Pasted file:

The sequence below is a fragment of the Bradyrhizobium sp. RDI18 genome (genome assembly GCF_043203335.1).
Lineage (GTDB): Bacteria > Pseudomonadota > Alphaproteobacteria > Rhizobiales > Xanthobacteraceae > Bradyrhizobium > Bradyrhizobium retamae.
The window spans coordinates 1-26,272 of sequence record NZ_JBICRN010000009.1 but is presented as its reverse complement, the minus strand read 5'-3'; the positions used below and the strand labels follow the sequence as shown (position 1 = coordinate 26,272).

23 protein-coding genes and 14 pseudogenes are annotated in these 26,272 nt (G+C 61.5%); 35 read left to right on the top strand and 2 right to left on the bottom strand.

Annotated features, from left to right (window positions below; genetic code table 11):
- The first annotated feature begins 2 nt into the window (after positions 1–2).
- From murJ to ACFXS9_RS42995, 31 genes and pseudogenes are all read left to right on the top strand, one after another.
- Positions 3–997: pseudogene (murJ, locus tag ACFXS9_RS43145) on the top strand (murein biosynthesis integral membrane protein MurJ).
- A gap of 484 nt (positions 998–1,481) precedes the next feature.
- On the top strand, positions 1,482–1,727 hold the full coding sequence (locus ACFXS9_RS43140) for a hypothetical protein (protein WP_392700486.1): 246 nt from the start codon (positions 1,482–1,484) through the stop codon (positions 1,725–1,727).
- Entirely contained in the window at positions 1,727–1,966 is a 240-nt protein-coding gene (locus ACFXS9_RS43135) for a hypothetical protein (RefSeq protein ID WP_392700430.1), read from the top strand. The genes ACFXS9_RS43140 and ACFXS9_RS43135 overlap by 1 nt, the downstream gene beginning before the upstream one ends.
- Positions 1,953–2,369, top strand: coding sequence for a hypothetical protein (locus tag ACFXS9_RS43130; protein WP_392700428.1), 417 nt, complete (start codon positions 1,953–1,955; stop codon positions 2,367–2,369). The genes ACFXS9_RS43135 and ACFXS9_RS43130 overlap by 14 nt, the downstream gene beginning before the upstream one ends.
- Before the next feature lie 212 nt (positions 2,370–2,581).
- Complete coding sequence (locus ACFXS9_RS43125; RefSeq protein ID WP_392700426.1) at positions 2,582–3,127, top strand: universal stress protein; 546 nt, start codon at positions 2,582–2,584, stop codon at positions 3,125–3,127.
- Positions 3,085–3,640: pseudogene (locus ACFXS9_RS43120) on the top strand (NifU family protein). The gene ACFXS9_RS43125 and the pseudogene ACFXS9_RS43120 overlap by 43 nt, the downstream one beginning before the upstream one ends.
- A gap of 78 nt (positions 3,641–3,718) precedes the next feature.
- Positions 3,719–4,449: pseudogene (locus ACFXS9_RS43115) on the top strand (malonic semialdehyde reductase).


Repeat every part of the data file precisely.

The sequence below is a fragment of the Bradyrhizobium sp. RDI18 genome (genome assembly GCF_043203335.1).
Lineage (GTDB): Bacteria > Pseudomonadota > Alphaproteobacteria > Rhizobiales > Xanthobacteraceae > Bradyrhizobium > Bradyrhizobium retamae.
The window spans coordinates 1-26,272 of sequence record NZ_JBICRN010000009.1 but is presented as its reverse complement, the minus strand read 5'-3'; the positions used below and the strand labels follow the sequence as shown (position 1 = coordinate 26,272).

23 protein-coding genes and 14 pseudogenes are annotated in these 26,272 nt (G+C 61.5%); 35 read left to right on the top strand and 2 right to left on the bottom strand.

Annotated features, from left to right (window positions below; genetic code table 11):
- The first annotated feature begins 2 nt into the window (after positions 1–2).
- From murJ to ACFXS9_RS42995, 31 genes and pseudogenes are all read left to right on the top strand, one after another.
- Positions 3–997: pseudogene (murJ, locus tag ACFXS9_RS43145) on the top strand (murein biosynthesis integral membrane protein MurJ).
- A gap of 484 nt (positions 998–1,481) precedes the next feature.
- On the top strand, positions 1,482–1,727 hold the full coding sequence (locus ACFXS9_RS43140) for a hypothetical protein (protein WP_392700486.1): 246 nt from the start codon (positions 1,482–1,484) through the stop codon (positions 1,725–1,727).
- Entirely contained in the window at positions 1,727–1,966 is a 240-nt protein-coding gene (locus ACFXS9_RS43135) for a hypothetical protein (RefSeq protein ID WP_392700430.1), read from the top strand. The genes ACFXS9_RS43140 and ACFXS9_RS43135 overlap by 1 nt, the downstream gene beginning before the upstream one ends.
- Positions 1,953–2,369, top strand: coding sequence for a hypothetical protein (locus tag ACFXS9_RS43130; protein WP_392700428.1), 417 nt, complete (start codon positions 1,953–1,955; stop codon positions 2,367–2,369). The genes ACFXS9_RS43135 and ACFXS9_RS43130 overlap by 14 nt, the downstream gene beginning before the upstream one ends.
- Before the next feature lie 212 nt (positions 2,370–2,581).
- Complete coding sequence (locus ACFXS9_RS43125; RefSeq protein ID WP_392700426.1) at positions 2,582–3,127, top strand: universal stress protein; 546 nt, start codon at positions 2,582–2,584, stop codon at positions 3,125–3,127.
- Positions 3,085–3,640: pseudogene (locus ACFXS9_RS43120) on the top strand (NifU family protein). The gene ACFXS9_RS43125 and the pseudogene ACFXS9_RS43120 overlap by 43 nt, the downstream one beginning before the upstream one ends.
- A gap of 78 nt (positions 3,641–3,718) precedes the next feature.
- Positions 3,719–4,449: pseudogene (locus ACFXS9_RS43115) on the top strand (malonic semialdehyde reductase).